The information in this article is up to date through tax year 2020 (taxes filed in 2021).
Once you file and your tax return is accepted, you may never need to use those documents again. But the IRS can investigate your situation for up to three years after you file. And you never know – maybe you’ll want to amend your return to claim a tax credit or fix a reporting error. For these reasons alone, it’s a good idea to keep your tax records for longer than just the year you filed. Here’s what to keep – and how.
What kind of tax records do I need to keep?
You’ll want to hang on to any records that support the different deductions and credits you claimed on your tax return. You also want to keep the forms that show how much income you earned.
Important tax documents that you should keep year after year include (but are not limited to):
- A printed copy of your most recent tax return
- Income records for the current year
- Investment income
- Unemployment benefits
- Gambling winnings or losses
- IRA Contributions – Form 5498
- Mortgage interest statements
- Student loan forms – Form 1098-E
- Tuition statement – Form 1098-T*
- Home improvement receipts
- Charitable donation receipts
- Receipts for unreimbursed medical expenses
- Form 1095: Health insurance coverage forms
- Mileage logs**
*Do you receive education tax credits? Remember to keep receipts for qualifying school-related expenses.
**Did you deduct your business miles traveled? If you used the standard method, keep receipts for vehicle-related expenses.
How long should I keep tax records?
In general, the IRS requires you to keep your tax records for a minimum of three years after you file them. Here’s why:
If you decide to amend your tax return, you need tax records to back up what you report. Let’s say you qualify for a tax credit, so you amend your return and claim it. The IRS says you have up to three years to file your amendment and get your money.
Also, the IRS has three years (in some cases, they have up to six years) from the time your return is filed to audit you for that tax year. An audit doesn’t mean you did anything incorrectly – but you need to show your records to prove that your return was accurate.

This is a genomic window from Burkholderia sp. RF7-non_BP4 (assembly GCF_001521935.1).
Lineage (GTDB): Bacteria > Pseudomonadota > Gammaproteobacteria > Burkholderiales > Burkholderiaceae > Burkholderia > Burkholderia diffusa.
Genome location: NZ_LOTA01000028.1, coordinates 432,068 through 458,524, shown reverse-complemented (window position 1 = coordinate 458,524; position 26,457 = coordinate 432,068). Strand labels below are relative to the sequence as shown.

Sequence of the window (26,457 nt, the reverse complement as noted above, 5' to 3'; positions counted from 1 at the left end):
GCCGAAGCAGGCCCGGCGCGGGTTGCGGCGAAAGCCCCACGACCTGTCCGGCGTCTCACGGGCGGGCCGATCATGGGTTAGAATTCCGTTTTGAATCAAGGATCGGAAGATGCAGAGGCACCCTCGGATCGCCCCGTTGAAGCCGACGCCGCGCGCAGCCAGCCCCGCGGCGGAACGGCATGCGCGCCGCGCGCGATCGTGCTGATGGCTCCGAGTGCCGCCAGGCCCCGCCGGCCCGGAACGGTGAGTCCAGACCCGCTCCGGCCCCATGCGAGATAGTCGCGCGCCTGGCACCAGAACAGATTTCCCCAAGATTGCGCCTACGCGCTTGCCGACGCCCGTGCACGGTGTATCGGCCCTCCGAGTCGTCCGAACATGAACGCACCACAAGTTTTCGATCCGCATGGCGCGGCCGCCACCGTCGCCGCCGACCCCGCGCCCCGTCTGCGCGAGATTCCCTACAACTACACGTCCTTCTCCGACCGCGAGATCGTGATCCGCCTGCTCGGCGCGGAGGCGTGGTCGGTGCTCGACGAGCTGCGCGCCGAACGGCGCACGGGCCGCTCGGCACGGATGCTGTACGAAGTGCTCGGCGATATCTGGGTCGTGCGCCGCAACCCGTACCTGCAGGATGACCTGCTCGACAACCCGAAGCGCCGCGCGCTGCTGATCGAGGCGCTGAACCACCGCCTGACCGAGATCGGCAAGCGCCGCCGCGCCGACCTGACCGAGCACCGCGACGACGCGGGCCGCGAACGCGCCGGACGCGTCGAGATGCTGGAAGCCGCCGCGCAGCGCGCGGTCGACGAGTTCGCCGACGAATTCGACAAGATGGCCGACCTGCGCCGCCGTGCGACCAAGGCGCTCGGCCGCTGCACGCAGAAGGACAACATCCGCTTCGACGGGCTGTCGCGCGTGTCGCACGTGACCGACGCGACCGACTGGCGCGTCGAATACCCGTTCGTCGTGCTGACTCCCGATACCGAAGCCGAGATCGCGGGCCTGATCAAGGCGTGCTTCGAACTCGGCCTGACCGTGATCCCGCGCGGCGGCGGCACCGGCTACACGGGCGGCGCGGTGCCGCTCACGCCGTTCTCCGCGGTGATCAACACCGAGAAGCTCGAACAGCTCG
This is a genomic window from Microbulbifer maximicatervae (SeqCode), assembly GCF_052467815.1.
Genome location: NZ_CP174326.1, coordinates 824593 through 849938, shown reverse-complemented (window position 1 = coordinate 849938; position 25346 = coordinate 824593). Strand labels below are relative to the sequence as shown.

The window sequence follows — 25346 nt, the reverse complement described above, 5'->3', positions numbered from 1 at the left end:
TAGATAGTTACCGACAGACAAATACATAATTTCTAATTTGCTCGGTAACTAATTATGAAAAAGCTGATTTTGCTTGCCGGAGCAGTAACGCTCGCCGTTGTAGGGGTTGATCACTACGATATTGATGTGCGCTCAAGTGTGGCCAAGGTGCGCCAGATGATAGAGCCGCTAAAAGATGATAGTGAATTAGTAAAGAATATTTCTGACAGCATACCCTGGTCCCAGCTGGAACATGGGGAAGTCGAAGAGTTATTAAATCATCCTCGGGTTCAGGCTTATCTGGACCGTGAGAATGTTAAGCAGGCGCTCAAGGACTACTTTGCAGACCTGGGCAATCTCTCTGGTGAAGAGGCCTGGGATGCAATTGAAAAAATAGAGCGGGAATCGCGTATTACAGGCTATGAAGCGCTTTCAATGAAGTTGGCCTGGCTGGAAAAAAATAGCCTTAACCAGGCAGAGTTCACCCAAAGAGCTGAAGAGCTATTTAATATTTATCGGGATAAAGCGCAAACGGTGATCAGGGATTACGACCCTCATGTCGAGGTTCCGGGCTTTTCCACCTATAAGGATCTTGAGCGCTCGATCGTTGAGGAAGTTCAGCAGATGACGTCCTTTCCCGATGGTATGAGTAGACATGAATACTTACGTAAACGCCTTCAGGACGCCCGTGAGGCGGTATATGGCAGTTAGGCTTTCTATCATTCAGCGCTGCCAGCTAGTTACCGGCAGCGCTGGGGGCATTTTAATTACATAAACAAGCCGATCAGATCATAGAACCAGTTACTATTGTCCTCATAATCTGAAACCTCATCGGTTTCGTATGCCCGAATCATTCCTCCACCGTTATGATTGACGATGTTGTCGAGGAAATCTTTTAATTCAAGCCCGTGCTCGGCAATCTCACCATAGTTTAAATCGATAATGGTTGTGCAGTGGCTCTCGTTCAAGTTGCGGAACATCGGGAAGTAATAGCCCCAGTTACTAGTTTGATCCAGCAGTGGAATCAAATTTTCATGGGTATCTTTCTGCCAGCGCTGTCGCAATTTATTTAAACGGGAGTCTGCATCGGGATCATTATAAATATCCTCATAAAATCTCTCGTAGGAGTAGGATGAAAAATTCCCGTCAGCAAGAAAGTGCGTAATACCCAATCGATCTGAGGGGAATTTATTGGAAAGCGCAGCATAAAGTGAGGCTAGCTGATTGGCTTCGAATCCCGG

Before you destroy your records that are older than three years, remember that certain creditors and even some insurance companies may require you to keep records longer than the IRS does.
If you did not file a return, you should keep your tax records for that year indefinitely (forever). You may also want to read this article: What if I didn’t file my taxes last year?
If you claimed bad debt or a loss from worthless securities, you need to keep your tax records for seven years after you file.
What’s the best way to store my tax records?
One way to keep your documents safe and protect your privacy is with a fireproof safe. It might sound old-fashioned in a high-tech world, but it’s effective. You can also store digital copies of documents on an external hard drive or backed up on the cloud.
Want to avoid paper clutter? Read The Best Way to Organize Receipts and Records for Tax Time.
What is the best way to destroy old tax records?
Once you can confidently get rid of your records, be sure to use a safe method, such as shredding, to ensure confidential information is secure. If you have a digital copy of your records, delete all versions – including the files that are backed up on your hard drive.
How can I get a copy of my old tax returns?
When you file with TaxSlayer, your records are stored in your account in case you need to access them. For help retrieving your records, read How Do I Obtain a Copy of a Prior Year Return?